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Decision makers' use of Return on Marketing Investment metrics in the decision-making process
Halmstad University, School of Business, Engineering and Science.
Halmstad University, School of Business, Engineering and Science.
2018 (English)Independent thesis Basic level (degree of Bachelor), 10 credits / 15 HE creditsStudent thesis
Abstract [en]

There is extensive literature written about how to calculate Return on Marketing Investment

(ROMI) and its importance for marketing managers. However, there are not many studies made

on how and when Return on Marketing Investment metrics are used in real life and if and how

it is used to argue the value of a marketing activity. We have in this study with comparative

cases investigated if and how ROMI metrics are used by managers outside the marketing

department in their decision-making process. We based our case selection on how well they

represented "Mad men to Math men" presented in Gilan and Hammarberg (2016)'s book "Get

Digital or Die Trying." Mad men refers to old school "gut feeling" marketing decision making

and "Math men" refers to modern digital marketers with decision making based on numbers

and statistics. This study is made from the decision makers point of view with the purpose to

gain a better understanding of if and how ROMI calculations are used in the decision-making

process of senior management outside of the marketing department. This comparative case

study consists of eight in-depth interviews, four in each company. The interviewees are all

senior management outside of the marketing department. Our findings include that these two

companies work very differently in how they make decisions in marketing investments. In

Company 1 the marketing budget is decided by senior management outside of the marketing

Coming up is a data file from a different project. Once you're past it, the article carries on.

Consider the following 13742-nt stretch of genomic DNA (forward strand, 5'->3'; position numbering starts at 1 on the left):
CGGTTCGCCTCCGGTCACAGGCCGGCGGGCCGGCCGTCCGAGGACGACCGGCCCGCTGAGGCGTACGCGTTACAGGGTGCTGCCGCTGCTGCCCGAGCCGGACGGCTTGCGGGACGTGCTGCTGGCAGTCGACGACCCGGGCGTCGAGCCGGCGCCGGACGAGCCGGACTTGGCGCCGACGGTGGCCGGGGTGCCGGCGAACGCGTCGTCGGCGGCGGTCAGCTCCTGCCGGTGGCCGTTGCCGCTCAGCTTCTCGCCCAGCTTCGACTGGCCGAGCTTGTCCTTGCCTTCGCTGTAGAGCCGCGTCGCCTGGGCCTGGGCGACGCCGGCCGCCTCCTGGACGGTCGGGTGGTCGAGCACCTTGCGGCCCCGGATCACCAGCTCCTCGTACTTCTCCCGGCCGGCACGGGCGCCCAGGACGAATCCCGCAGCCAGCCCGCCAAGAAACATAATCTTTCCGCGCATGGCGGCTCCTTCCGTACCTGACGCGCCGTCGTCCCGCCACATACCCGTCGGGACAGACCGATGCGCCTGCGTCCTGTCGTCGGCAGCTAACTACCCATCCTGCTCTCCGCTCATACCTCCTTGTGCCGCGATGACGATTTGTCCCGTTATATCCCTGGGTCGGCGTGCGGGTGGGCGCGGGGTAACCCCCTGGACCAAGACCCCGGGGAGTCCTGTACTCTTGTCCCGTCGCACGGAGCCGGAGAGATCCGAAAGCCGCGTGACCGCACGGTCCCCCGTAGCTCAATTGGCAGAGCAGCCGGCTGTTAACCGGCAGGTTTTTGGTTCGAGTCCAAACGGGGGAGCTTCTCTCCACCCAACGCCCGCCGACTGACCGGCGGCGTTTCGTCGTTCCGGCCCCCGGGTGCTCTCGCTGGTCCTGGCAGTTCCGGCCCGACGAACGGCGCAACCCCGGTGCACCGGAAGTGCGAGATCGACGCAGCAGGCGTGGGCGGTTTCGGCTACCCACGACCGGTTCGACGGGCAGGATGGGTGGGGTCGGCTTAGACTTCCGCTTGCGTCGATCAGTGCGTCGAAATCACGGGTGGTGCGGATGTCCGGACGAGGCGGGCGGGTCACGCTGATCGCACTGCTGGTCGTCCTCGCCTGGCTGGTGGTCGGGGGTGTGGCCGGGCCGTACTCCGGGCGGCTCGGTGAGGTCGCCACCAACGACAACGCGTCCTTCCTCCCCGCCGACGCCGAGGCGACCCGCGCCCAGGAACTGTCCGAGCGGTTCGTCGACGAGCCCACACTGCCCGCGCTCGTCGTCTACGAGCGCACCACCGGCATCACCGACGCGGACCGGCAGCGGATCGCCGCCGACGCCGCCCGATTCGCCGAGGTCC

department, and this management may also cut the marketing budget if they see it necessary.

In Company 2 the Segment Managers are responsible for the amount of the budget they would

like to invest in marketing activities, and therefore they have more incentive to calculate the

return of each investment and compare it with the return on other investments available to them.

One of the reasons for the different ways of working can be a result of the different

responsibility structure over the marketing budget. There is also a difference in how the two

companies measure the success of the investment; Company 1 measure success in pure financial

return and Company 2 measure success in increased market shares as well as financial return.

Company 2 are using ROMI metrics to a greater extent than Company 1, who does not use any

ROMI metrics. Marketers can in this study get an idea of how using ROMI metrics can help

argue their case for further investments in marketing or cutting the budget for the marketing

department. With the use of ROMI metrics, marketers can also evaluate which marketing

activities are more efficient and thereby decide if they should continue with these activities or

not. This study also shows that there is still, in some companies, a divide and conflict between

the finance department and the marketing department. By shifting the responsibility of the

marketing budget like in the case of Company 2, the adverse effect of this division on the

marketing investments can be reduced. It can also be beneficial for the company to focus more

on market shares than on sales and numbers. As digital marketing is growing stronger, the

calculations of ROMI will become easier.

Keywords: Return on Marketing Investment (ROMI), decision-making process, senior

management, marketing department, finance department, ROMI metrics, real-life ROMI,

comparative case study, Mad men, Math men

Place, publisher, year, edition, pages
2018. , p. 53
Keywords [en]
Return on Marketing Investment
National Category
Business Administration
Identifiers
URN: urn:nbn:se:hh:diva-37151OAI: oai:DiVA.org:hh-37151DiVA, id: diva2:1220234
Educational program
The International Marketing Programme, 180 credits
Supervisors
Available from: 2018-08-20 Created: 2018-06-18 Last updated: 2018-08-20Bibliographically approved

Open Access in DiVA

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CiteExportLink to record
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Citation style
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